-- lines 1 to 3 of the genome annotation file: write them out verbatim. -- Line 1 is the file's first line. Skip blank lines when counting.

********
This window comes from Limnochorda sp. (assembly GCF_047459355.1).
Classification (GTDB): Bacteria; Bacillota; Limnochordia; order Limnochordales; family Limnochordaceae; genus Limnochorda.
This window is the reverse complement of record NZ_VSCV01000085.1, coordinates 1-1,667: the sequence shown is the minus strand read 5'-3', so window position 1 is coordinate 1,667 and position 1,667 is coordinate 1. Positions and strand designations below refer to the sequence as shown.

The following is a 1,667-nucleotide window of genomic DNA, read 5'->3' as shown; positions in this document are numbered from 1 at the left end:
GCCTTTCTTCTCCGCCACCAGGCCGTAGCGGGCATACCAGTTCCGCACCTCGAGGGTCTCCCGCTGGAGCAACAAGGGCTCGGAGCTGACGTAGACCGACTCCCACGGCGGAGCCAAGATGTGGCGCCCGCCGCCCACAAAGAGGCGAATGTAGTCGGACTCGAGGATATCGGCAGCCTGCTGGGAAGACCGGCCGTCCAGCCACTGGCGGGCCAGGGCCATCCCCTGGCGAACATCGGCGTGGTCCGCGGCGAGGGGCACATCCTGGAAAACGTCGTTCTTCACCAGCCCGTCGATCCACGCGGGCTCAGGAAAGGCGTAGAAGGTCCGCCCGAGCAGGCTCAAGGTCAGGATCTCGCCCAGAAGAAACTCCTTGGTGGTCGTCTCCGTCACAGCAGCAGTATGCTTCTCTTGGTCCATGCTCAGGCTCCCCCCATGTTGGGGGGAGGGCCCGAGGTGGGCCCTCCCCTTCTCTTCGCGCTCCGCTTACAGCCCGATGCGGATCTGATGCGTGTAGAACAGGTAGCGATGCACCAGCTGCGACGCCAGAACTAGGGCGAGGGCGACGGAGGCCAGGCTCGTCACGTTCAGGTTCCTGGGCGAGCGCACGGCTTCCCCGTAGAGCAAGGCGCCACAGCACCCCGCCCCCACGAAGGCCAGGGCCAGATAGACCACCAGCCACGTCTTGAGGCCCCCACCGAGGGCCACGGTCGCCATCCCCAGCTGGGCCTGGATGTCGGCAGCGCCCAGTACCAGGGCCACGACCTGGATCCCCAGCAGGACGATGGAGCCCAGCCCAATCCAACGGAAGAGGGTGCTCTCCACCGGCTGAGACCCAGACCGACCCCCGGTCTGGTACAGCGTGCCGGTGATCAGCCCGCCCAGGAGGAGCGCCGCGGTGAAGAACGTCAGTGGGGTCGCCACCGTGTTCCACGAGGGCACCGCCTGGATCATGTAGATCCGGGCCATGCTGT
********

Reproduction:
This window comes from Limnochorda sp. (assembly GCF_047459355.1).
Classification (GTDB): Bacteria; Bacillota; Limnochordia; order Limnochordales; family Limnochordaceae; genus Limnochorda.
This window is the reverse complement of record NZ_VSCV01000085.1, coordinates 1-1,667: the sequence shown is the minus strand read 5'-3', so window position 1 is coordinate 1,667 and position 1,667 is coordinate 1. Positions and strand designations below refer to the sequence as shown.